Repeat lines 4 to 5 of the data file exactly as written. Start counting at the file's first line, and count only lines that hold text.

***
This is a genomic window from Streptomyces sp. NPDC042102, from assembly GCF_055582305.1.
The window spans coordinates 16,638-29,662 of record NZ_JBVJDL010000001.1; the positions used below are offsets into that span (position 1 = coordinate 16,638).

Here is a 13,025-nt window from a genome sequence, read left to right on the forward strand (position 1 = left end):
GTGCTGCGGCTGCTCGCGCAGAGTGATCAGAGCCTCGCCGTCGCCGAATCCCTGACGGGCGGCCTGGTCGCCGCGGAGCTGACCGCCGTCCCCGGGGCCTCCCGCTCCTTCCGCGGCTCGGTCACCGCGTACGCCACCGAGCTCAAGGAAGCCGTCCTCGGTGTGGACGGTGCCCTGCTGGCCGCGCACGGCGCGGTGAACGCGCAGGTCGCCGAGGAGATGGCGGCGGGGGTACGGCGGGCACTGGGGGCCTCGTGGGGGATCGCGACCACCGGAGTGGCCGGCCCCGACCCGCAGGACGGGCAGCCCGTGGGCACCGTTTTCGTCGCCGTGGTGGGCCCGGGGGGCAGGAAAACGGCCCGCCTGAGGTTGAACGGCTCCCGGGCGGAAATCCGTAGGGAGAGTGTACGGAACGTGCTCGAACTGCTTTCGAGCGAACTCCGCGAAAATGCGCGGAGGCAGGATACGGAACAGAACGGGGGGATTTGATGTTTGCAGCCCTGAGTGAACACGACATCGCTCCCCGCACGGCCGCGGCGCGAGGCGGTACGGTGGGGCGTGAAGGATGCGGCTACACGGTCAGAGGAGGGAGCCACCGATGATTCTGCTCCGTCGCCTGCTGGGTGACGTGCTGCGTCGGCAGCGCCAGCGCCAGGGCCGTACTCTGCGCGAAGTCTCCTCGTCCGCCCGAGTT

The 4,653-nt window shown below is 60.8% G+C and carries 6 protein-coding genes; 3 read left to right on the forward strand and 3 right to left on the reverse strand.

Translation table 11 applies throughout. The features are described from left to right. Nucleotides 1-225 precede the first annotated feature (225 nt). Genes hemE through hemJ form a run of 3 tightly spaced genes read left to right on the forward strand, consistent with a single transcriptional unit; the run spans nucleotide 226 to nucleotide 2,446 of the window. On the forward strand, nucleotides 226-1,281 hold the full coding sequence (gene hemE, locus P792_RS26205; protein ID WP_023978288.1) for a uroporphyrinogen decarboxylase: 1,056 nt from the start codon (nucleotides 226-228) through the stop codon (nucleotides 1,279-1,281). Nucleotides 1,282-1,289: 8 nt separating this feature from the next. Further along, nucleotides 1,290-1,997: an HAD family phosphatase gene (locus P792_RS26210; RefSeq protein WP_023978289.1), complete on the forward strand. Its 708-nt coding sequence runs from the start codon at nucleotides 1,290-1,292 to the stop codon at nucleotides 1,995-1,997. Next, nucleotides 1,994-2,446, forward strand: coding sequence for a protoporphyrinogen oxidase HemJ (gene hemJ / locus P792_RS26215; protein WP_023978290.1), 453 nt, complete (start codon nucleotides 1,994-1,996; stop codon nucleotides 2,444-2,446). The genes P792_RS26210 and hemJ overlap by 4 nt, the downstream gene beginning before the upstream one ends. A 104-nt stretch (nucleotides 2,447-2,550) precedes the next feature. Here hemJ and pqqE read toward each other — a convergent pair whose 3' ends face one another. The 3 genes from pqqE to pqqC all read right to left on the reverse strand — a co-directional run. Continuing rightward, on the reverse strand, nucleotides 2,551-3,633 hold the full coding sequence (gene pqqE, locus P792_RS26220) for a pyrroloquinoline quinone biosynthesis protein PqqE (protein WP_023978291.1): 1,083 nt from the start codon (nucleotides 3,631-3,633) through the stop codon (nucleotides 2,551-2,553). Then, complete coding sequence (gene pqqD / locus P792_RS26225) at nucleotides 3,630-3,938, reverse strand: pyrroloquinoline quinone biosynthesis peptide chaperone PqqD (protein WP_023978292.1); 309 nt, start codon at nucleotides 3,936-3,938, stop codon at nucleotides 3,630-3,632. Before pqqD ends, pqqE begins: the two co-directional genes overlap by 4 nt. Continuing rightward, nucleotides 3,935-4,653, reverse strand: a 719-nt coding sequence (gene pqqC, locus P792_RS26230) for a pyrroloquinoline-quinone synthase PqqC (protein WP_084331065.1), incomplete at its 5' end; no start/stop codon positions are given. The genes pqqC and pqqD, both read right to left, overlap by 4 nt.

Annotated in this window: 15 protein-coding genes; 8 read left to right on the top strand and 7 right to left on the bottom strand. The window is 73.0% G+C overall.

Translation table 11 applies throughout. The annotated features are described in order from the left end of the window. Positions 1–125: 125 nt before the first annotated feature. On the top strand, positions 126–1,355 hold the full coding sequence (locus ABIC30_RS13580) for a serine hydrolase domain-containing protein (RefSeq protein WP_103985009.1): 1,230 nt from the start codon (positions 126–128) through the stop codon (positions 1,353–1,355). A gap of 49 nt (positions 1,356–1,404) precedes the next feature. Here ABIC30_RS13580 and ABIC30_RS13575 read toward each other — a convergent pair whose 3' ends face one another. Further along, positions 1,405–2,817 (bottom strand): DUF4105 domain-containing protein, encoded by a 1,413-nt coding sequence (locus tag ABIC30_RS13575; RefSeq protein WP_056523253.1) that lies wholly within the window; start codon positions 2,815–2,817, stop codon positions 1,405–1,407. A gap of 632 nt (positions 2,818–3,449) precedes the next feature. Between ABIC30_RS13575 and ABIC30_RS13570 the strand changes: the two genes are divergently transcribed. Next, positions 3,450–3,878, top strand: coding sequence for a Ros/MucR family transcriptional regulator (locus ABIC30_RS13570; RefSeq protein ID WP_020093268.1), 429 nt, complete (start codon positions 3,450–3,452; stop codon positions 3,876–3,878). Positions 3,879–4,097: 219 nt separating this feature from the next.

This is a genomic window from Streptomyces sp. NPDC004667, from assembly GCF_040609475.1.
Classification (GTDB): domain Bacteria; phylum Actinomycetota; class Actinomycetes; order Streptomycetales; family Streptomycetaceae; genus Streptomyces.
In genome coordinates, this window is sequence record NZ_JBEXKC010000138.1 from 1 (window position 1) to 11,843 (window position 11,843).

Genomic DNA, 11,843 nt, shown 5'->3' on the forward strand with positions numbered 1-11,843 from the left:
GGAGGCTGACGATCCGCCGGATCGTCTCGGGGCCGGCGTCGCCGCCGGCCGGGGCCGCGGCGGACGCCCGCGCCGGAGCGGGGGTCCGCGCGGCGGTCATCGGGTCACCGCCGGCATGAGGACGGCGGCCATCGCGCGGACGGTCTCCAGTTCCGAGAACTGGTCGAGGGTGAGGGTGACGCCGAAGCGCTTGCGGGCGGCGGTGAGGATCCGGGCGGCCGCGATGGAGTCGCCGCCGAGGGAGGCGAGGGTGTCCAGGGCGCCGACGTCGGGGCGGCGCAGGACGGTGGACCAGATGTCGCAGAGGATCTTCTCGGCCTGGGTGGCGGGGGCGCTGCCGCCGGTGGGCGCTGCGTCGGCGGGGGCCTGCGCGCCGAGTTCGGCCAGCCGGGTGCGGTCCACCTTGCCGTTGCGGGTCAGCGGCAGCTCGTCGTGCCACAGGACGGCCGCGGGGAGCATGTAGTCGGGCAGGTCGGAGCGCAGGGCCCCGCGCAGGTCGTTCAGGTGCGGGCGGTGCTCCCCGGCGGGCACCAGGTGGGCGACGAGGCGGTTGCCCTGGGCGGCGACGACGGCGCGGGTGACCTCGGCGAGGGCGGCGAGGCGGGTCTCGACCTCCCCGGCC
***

GTGCTGCGGCTGCTCGCGCAGAGTGATCAGAGCCTCGCCGTCGCCGAATCCCTGACGGGCGGCCTGGTCGCCGCGGAGCTGACCGCCGTCCCCGGGGCCTCCCGCTCCTTCCGCGGCTCGGTCACCGCGTACGCCACCGAGCTCAAGGAAGCCGTCCTCGGTGTGGACGGTGCCCTGCTGGCCGCGCACGGCGCGGTGAACGCGCAGGTCGCCGAGGAGATGGCGGCGGGGGTACGGCGGGCACTGGGGGCCTCGTGGGGGATCGCGACCACCGGAGTGGCCGGCCCCGACCCGCAGGACGGGCAGCCCGTGGGCACCGTTTTCGTCGCCGTGGTGGGCCCGGGGGGCAGGAAAACGGCCCGCCTGAGGTTGAACGGCTCCCGGGCGGAAATCCGTAGGGAGAGTGTACGGAACGTGCTCGAACTGCTTTCGAGCGAACTCCGCGAAAATGCGCGGAGGCAGGATACGGAACAGAACGGGGGGATTTGATGTTTGCAGCCCTGAGTGAACACGACATCGCTCCCCGCACGGCCGCGGCGCGAGGCGGTACGGTGGGGCGTGAAGGATGCGGCTACACGGTCAGAGGAGGGAGCCACCGATGATTCTGCTCCGTCGCCTGCTGGGTGACGTGCTGCGTCGGCAGCGCCAGCGCCAGGGCCGTACTCTGCGCGAAGTCTCCTCGTCCGCCCGAGTT

The 4,653-nt window shown below is 60.8% G+C and carries 6 protein-coding genes; 3 read left to right on the forward strand and 3 right to left on the reverse strand.